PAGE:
Aslan is not in the camp of those who deny, or minimize, Jesus’s connection to Judaism, but in this answer, he made an obvious attempt to associate Jesus with the Palestinians, rather than with the Israelis of today.

The genetic truth, as best we know, is more complicated and interesting than Aslan suggests. Jesus might have looked like a Palestinian; he might also have looked like a Bedouin, or a Druze or a mizrachi Israeli, those Israelis descended from the Jewish communities of the greater Middle East. He might have even had the physical characteristics of Ashkenazi Jews, descendants of the Jews who found their way to Europe from the land of Israel. The reason Jesus could have looked like a member of any of these groups is simple: Today, they all share an enormous number of overlapping genetic characteristics.

The medical geneticist Harry Ostrer, who teaches at the Albert Einstein College of Medicine at Yeshiva University and is the author of “Legacy: A Genetic History of the Jewish People,” told me that the three major Jewish populations of today -- Middle Eastern Jews from places such as Iran and Iraq; North African Jews from such countries as Morocco and Libya; and those Jews of European background -- all have more in common genetically with each other, as well as with Palestinians, the Druze and the Bedouin, than they do with the populations in which they settled.

This means, in essence, that Palestinians and Israelis are of very similar stock. Obviously, this genetic truth is discomfiting to those Palestinians who argue that Jews are a foreign implant in their land, and it is also discomfiting to those Israelis who would prefer not to think of Palestinians as their cousins. (I once interviewed a leader of Hamas in Gaza who looked exactly like my late uncle Julie, for instance. I noted to him this uncanny resemblance, and he wasn’t happy.)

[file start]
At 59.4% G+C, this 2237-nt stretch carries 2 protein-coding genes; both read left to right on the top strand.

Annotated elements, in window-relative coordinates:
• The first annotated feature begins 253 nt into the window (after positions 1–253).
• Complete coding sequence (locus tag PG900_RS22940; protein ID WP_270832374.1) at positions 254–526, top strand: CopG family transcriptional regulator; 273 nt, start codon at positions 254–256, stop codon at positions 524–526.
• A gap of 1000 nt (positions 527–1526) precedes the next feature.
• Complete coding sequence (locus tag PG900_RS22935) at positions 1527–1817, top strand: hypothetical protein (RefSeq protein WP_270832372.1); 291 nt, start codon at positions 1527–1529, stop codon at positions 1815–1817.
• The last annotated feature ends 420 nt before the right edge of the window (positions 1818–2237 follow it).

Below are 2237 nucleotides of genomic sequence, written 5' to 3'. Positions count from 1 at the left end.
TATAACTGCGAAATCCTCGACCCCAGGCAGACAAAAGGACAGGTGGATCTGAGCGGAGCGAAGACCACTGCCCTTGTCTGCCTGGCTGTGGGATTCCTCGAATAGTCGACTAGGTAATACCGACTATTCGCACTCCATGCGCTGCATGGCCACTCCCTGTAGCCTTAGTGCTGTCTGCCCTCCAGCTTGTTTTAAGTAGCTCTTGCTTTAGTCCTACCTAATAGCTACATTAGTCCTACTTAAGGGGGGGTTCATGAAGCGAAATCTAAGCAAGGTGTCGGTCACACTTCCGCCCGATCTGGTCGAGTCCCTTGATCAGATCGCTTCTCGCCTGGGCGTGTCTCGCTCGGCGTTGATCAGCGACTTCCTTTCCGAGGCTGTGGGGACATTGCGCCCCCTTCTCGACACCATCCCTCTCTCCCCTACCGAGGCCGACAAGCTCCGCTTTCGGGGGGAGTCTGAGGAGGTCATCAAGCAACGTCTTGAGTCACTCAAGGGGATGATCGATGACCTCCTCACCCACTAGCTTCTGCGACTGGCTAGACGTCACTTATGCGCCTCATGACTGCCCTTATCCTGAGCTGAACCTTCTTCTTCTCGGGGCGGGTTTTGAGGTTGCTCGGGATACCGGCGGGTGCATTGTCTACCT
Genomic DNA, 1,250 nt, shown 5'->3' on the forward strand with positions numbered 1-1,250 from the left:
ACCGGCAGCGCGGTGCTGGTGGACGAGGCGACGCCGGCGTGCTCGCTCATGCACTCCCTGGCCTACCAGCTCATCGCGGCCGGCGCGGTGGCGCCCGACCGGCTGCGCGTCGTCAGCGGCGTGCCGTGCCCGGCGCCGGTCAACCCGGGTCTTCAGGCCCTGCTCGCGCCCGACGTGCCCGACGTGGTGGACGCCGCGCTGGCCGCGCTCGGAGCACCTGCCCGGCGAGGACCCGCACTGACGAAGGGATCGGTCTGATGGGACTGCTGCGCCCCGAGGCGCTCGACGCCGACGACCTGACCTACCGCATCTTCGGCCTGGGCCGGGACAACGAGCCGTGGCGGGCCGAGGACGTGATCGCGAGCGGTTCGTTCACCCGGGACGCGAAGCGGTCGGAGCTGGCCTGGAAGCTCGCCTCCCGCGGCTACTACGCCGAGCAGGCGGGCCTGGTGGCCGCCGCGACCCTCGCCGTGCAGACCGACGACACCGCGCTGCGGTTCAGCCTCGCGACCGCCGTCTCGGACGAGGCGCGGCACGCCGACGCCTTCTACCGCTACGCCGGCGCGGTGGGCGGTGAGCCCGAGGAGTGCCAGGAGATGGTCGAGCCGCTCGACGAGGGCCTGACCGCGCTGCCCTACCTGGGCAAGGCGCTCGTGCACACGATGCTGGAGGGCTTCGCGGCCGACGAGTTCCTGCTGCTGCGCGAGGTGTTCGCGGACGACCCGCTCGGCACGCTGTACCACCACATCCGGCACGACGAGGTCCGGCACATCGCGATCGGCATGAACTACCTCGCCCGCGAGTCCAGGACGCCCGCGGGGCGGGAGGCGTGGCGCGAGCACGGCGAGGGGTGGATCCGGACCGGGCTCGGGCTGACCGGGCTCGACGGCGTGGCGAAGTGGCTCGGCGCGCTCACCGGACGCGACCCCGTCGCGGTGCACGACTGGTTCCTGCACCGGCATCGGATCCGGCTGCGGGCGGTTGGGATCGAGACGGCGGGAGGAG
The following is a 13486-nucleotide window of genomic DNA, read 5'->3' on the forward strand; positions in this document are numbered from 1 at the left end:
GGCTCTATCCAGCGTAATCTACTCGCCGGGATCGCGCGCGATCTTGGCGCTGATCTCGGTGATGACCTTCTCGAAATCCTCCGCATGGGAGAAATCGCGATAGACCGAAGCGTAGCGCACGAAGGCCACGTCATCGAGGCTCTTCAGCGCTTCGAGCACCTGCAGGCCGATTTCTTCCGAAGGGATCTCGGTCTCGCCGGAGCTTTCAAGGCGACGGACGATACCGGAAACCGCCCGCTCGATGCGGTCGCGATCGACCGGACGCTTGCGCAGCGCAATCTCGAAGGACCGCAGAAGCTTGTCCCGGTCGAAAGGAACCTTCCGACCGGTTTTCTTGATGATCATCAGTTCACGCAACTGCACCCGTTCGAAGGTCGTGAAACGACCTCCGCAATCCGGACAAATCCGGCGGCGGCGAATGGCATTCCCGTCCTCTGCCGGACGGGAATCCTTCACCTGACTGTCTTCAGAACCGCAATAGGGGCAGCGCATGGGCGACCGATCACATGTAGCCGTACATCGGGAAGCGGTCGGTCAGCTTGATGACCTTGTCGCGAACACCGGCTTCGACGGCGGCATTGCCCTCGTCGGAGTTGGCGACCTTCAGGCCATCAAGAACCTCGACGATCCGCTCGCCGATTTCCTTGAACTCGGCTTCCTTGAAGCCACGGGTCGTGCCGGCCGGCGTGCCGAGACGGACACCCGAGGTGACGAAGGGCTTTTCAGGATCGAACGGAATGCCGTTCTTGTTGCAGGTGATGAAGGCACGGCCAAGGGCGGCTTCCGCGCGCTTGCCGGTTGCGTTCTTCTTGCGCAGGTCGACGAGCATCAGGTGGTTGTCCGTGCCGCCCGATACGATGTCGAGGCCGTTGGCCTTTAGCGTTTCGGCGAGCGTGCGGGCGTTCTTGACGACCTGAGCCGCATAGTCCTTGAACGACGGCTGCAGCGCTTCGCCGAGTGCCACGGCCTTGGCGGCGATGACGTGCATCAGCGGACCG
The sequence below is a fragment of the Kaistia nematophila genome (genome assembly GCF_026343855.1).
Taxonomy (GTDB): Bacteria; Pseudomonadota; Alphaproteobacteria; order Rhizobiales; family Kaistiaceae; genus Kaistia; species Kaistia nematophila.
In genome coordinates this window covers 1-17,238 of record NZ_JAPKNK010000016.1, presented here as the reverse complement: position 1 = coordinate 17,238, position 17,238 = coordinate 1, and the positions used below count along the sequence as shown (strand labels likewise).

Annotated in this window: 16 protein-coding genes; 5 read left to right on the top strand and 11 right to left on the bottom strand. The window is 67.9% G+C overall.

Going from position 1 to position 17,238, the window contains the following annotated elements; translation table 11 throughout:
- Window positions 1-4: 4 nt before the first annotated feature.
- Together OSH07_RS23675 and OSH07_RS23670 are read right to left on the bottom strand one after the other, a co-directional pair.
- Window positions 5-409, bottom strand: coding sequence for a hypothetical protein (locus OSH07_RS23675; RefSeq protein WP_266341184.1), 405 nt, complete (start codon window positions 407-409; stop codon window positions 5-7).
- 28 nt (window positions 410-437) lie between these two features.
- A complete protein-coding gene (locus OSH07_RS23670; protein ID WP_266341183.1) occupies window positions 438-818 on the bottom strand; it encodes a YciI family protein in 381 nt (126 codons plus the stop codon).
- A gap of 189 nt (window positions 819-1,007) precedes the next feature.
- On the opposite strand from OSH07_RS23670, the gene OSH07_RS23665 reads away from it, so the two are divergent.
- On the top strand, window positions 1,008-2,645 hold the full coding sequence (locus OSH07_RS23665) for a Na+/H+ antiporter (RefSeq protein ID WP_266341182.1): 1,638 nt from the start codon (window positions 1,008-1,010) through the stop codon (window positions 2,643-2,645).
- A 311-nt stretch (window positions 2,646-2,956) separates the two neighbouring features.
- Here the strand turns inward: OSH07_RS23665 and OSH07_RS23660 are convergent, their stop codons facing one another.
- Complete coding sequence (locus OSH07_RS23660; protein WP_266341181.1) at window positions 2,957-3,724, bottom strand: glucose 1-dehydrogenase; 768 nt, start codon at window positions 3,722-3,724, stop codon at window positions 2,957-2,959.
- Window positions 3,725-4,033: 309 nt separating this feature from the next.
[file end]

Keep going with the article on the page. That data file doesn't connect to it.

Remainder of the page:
I asked Ostrer just how possible it is, given the diversity of appearance among Jews, that Jesus might have been fair-haired. “We don’t have any way of knowing, but I would think it’s possible,” he said. “There was a lot of variation that existed during that time as well. Each of the main Jewish groups during classical antiquity was formed in part by proselytizing and gaining converts. And so there was a great deal of within-group variation. It is likely that Jesus had the swarthy coloring of a Middle Easterner, but there’s a chance that he was fair-skinned as well.”

This is good news for the Tom Brady camp, I suppose, but ultimately, I’d bet against this possibility. I’d like to help Kelly, in fact, expand her understanding of the historical Jesus by having her spend some time with my friend Hanna Rosin, the writer. Hanna, whose mother is from Aden, in southern Arabia, and whose father’s origins are in Syria and Turkey, is classically Semitic in appearance. So much so that one day, while in Colorado, working on an article about the evangelical leader James Dobson, she found herself being stared at by one of Dobson’s colleagues. They were in a Waffle House, but Hanna couldn’t eat, because the woman was staring at her so intently. Finally, Hanna had had enough, and met her eye, at which point the woman said, “You have the blood of our Savior coursing through your veins.”

This comment, as bizarre as it may seem, represents real progress: Dobson’s aide obviously does not need her Jesus to be blond, and she doesn’t need him to be de-Judaized, either. As a matter of faith, Christians should picture Jesus any way they want; as a matter of history, though, it’s important to recognize that Jesus was Jewish, in multifarious ways.